I have been mulling this over for months, and months, and months. I listen to people like John Madden, respected people, who seem to be driven to gain more sponsorship, more acceptance, more television coverage, more support from the every day folk to cheer our sport on, to support equestrians into the Olympic Games (most do not) and I think it is a bad idea. The human race keeps taking small steps away from animals. Away from captivity, away from ownership, and more and more people who struggle to feed their families have zero compassion to our lives with animals. The technology will actually harm us, not help us, and we really need to think about the ramifications of inviting a non-horsey group into our world. This is not the right time to argue about Show Jumping riders having to wear jackets versus rugby shirts. This is not the right time to worry about attracting more sponsors like Red Bull. I use this company as an example but I don’t see Red Bull sponsoring a Grand Prix in Miami, when they are happy to enough to be supporting PBR. Nor have I ever seen a Gucci banner on the side of a rodeo event.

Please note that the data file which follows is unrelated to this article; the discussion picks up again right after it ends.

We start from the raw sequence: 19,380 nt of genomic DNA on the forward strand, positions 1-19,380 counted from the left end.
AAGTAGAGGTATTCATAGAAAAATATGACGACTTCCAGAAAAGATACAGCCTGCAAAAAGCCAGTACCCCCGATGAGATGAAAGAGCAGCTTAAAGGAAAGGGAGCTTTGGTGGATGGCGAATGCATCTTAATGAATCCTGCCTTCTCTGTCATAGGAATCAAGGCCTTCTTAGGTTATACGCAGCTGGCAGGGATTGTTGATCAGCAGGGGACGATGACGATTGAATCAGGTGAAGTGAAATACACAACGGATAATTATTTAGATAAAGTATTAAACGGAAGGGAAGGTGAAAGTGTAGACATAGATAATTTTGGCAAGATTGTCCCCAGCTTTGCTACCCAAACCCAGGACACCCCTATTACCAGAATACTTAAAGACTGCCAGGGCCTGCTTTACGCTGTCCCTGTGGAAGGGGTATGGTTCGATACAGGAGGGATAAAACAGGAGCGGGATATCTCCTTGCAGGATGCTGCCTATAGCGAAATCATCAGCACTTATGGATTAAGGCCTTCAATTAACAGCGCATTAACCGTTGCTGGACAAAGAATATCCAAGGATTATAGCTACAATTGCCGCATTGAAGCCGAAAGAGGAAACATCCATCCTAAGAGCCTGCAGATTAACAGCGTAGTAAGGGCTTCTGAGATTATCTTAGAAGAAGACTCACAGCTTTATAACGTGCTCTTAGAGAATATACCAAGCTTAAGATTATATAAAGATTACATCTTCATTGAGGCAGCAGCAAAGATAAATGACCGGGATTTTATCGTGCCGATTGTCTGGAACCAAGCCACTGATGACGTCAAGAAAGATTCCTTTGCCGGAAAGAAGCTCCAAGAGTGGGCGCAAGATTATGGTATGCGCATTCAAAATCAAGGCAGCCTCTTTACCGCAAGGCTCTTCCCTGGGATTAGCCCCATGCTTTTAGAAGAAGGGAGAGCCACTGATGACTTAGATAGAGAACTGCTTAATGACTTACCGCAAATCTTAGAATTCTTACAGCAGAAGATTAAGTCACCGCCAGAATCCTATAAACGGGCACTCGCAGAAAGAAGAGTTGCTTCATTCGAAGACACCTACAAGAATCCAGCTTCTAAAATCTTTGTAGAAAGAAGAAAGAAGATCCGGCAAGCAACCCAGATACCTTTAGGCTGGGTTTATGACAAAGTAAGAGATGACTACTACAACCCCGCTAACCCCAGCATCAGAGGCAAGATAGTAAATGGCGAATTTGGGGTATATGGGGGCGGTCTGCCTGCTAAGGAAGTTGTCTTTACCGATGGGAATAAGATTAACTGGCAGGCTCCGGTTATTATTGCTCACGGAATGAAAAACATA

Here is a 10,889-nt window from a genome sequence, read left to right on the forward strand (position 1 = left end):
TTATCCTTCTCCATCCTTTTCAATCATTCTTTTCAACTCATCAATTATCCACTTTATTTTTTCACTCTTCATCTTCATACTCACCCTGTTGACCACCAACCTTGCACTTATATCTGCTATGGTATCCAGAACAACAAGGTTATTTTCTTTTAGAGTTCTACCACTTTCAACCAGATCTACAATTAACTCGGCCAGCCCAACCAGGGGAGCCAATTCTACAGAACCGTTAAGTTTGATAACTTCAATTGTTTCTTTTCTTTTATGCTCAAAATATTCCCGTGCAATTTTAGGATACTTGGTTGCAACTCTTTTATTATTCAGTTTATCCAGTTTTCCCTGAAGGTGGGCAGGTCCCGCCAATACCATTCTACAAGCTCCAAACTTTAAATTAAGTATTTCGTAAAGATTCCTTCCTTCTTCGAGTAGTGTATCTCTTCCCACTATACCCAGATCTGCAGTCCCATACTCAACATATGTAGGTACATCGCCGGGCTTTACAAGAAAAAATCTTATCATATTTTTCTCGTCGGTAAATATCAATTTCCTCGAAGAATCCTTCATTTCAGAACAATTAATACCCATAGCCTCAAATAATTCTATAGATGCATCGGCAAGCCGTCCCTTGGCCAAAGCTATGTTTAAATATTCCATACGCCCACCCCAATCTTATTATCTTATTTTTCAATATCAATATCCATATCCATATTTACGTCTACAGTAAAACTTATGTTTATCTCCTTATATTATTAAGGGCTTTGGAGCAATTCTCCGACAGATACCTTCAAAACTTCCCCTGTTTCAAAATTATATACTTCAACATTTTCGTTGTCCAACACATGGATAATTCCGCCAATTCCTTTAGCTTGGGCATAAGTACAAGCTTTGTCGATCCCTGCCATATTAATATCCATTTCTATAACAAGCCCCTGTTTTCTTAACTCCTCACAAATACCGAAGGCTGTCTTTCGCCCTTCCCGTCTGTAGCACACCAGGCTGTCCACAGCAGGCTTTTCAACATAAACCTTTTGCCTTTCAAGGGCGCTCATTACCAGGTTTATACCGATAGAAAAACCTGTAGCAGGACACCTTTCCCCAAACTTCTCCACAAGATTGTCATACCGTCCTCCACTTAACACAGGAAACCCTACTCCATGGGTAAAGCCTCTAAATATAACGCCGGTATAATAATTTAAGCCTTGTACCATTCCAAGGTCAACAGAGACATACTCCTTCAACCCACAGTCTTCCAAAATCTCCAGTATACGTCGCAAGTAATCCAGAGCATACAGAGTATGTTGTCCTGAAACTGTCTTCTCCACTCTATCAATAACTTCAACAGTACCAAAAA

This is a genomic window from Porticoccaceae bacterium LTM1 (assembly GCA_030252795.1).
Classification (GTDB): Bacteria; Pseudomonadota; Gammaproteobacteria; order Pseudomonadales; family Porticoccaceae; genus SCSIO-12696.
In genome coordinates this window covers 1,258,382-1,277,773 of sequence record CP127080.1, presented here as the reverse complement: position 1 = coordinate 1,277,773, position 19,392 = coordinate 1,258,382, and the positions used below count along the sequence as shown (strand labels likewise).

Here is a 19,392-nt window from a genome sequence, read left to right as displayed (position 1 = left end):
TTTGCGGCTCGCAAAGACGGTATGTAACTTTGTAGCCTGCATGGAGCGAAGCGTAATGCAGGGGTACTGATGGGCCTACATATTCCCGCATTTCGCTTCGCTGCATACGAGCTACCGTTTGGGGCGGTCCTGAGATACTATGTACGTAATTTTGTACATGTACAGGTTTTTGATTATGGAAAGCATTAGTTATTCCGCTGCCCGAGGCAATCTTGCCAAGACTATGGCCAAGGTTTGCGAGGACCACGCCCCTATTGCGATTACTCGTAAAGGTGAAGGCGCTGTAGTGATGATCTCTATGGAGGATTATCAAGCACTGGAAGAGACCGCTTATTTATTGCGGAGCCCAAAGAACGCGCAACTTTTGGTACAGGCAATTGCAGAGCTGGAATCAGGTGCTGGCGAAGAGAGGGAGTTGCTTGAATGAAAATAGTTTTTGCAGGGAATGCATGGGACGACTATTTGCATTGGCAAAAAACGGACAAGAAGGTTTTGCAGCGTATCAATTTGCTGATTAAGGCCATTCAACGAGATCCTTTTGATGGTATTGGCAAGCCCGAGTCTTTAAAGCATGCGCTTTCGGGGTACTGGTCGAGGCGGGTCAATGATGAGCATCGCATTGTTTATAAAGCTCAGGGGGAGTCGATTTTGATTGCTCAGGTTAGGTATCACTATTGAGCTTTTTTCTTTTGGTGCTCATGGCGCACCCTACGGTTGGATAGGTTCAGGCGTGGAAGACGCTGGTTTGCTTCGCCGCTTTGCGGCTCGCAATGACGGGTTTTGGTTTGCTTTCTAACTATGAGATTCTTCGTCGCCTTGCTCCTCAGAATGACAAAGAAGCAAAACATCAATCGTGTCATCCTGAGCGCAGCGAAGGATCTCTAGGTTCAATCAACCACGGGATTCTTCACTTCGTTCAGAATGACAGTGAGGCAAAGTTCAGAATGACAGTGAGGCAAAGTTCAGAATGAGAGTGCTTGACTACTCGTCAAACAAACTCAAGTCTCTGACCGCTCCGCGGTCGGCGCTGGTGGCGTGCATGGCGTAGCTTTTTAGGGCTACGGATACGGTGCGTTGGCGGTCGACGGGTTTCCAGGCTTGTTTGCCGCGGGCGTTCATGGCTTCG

We need to pay attention to the public, we need to acknowledge that a giraffe cam can be removed, or a circus be shut down, or Facebook can ban the sale of animals if they want to, (this last one even hard for me to acknowledge) because if we don’t, one day our children will not have this luxury of riding horses.